Written by Lee Booth, CSP Network, Partnership Manager
It is hard to believe we are one year on from CSP’s being tasked with testing the principles of the new Sport England Coaching Plan for England. It only seems like yesterday that Coaching Leads attended CSP roadshows across the country, but so much has been achieved in the 12 months since.
CSP’s were tasked with testing the principles of a Plan that was yet to be officially launched – a unique and challenging task, with CSP’s granted the freedom to try new approaches to engage new audiences. CSP’S were asked to engage with partners in order to deliver against four service areas. Partners that have been engaged have been multiple on both a national and a local scale. Key partners over the last twelve months that have helped to drive this work forward are too many to mention but have included sports coach UK, National Governing Bodies of Sport, Street Games, Women in Sport, Sporting Equals, EfDS and NHS Health Trusts.
The expertise of these partners has been crucial over the last twelve months, whether the role has been access to valuable insight, delivery of training, or sharing expertise. Without these partnerships being formed, delivery over the four service areas could not have been achieved. The service areas that CSP’S were tasked with working with partners to deliver against were:
1) Facilitate a targeted cross-sport talent development coaching network for NGB’s and other key delivery partners
2) Using local insight, identify two projects with an appropriate local delivery partner to recruit and develop frontline coaches to provide meaningful activity experiences to under-represented groups in the local community
3) Ensure that the design principles of the Coaching Plan for England are applied to all Sport England programmes which the CSP has co-ordinating responsibility for.
4) Implementation of at least one national coaching campaign in your patch
Learning was the key message. This was a time to test new ideas and learn from our failures as much as our successes. This culminated in a CSP ‘Learning and Sharing’ event in Birmingham at the end of March that enabled CSP’s to share their learning in an open and honest forum and showed just how far we have come. The event shared the best practice in how we have effectively engaged with non traditional audiences and partners, but also the bumps in the road that we have faced along this journey.
Stuart Armstrong, Head of Coaching at Sport England, has driven the development of and the launch of the Coaching Plan for England and commented on the role that CSP’s have played, "The work of CSPs to develop a more diverse coaching workforce and support coaches locally to enhance the experience of their participants has been highly influential in the design of the coaching plan for England. The insight we are gathering from the projects has been essential in illustrating the challenge of working with people in from non traditional backgrounds and supporting them to provide a great experience for others. The working is also informing the areas of focus in the forthcoming years and the challenges in finding an appropriate evaluation methodology"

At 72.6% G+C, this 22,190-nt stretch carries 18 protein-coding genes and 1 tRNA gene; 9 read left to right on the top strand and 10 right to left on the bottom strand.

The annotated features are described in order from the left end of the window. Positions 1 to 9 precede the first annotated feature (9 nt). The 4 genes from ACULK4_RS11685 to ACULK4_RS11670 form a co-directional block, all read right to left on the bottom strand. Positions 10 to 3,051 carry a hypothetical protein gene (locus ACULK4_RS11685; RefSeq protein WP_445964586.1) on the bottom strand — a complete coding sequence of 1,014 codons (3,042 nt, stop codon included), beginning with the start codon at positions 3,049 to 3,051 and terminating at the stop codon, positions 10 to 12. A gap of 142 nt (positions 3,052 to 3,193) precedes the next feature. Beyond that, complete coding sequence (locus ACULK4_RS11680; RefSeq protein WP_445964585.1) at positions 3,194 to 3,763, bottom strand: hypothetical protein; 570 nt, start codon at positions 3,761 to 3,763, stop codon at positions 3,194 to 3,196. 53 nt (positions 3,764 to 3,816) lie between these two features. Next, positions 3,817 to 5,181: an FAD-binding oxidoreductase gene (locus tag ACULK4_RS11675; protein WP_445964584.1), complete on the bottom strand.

Stuart raises the point about shaping the work for the forthcoming years and this is where the new challenge lies. How are we going to use what we have learnt to continue to influence the experience of the coach and the participant in a dynamic, effective way? What will the role of the CSP be over the coming years in influencing this experience? Now is the time for CSP’s to be ready and willing to be flexible in any shifts in focus and ways of working, not only for Coaching but of course across the CSP as a whole.
Jenny Buckham-Hedges, Head of Coaching Network at sports coach UK, reflects Stuart’s thoughts, “We know that coaching is key to great experiences and that coaching benefits society across a range of areas, not just honing sport skills. Coaching has a positive impact on physical and mental wellbeing; and individual, social and economic development. There are many people out there who do not call themselves a coach but are coaching and ultimately contributing to what coaching is achieving.
Our work with CSP’s this year has given us insight into the breadth of individuals who have so much to offer in providing great experiences for groups and individuals who want to get more active, in the way that suits them best. The work of the CSP’s in delivering the principles of the Coaching Plan for England has highlighted the need for the right structures locally to identify and support the right workforce. These infrastructures are key to ensuring the right people within communities who want to inspire others to become active, are supported and developed. The CSP’s are best placed to work with local groups and forums to understand the challenges that need to be overcome if we are to encourage the right people to take up coaching roles. Sports Coach UK looks forward to continuing to work with the CSP Network.”
Jenny highlights the need for coaching and coaches to be reflective of the society we live in today in order to engage communities and the important role that CSP’s have played in the last 12 months. The challenge now is to continue and build on this momentum that we have built up to ensure that we continually develop and grow the principles of the Coaching Plan for England and our learning alongside this.
For more information on the Coaching Plan please contact Lee Booth firstname.lastname@example.org